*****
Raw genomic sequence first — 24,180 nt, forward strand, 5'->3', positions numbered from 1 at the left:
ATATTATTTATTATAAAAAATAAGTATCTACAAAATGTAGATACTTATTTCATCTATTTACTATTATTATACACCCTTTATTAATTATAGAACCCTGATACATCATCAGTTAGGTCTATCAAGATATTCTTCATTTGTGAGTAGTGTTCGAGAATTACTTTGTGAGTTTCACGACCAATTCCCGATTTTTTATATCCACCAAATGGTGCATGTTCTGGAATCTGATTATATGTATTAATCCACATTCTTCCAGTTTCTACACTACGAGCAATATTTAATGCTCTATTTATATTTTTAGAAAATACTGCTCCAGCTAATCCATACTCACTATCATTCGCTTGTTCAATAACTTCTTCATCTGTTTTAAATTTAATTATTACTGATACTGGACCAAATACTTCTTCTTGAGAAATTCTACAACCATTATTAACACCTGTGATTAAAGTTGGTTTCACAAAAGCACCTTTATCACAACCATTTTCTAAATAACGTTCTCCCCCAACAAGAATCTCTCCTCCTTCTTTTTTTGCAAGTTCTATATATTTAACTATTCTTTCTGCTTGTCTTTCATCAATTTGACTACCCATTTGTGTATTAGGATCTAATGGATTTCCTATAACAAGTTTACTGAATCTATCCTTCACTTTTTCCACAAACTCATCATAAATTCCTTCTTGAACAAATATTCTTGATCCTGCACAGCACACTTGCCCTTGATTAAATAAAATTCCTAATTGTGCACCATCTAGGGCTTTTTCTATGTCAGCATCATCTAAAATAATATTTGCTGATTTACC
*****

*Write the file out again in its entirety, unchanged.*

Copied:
Raw genomic sequence first — 24,180 nt, forward strand, 5'->3', positions numbered from 1 at the left:
ATATTATTTATTATAAAAAATAAGTATCTACAAAATGTAGATACTTATTTCATCTATTTACTATTATTATACACCCTTTATTAATTATAGAACCCTGATACATCATCAGTTAGGTCTATCAAGATATTCTTCATTTGTGAGTAGTGTTCGAGAATTACTTTGTGAGTTTCACGACCAATTCCCGATTTTTTATATCCACCAAATGGTGCATGTTCTGGAATCTGATTATATGTATTAATCCACATTCTTCCAGTTTCTACACTACGAGCAATATTTAATGCTCTATTTATATTTTTAGAAAATACTGCTCCAGCTAATCCATACTCACTATCATTCGCTTGTTCAATAACTTCTTCATCTGTTTTAAATTTAATTATTACTGATACTGGACCAAATACTTCTTCTTGAGAAATTCTACAACCATTATTAACACCTGTGATTAAAGTTGGTTTCACAAAAGCACCTTTATCACAACCATTTTCTAAATAACGTTCTCCCCCAACAAGAATCTCTCCTCCTTCTTTTTTTGCAAGTTCTATATATTTAACTATTCTTTCTGCTTGTCTTTCATCAATTTGACTACCCATTTGTGTATTAGGATCTAATGGATTTCCTATAACAAGTTTACTGAATCTATCCTTCACTTTTTCCACAAACTCATCATAAATTCCTTCTTGAACAAATATTCTTGATCCTGCACAGCACACTTGCCCTTGATTAAATAAAATTCCTAATTGTGCACCATCTAGGGCTTTTTCTATGTCAGCATCATCTAAAATAATATTTGCTGATTTACC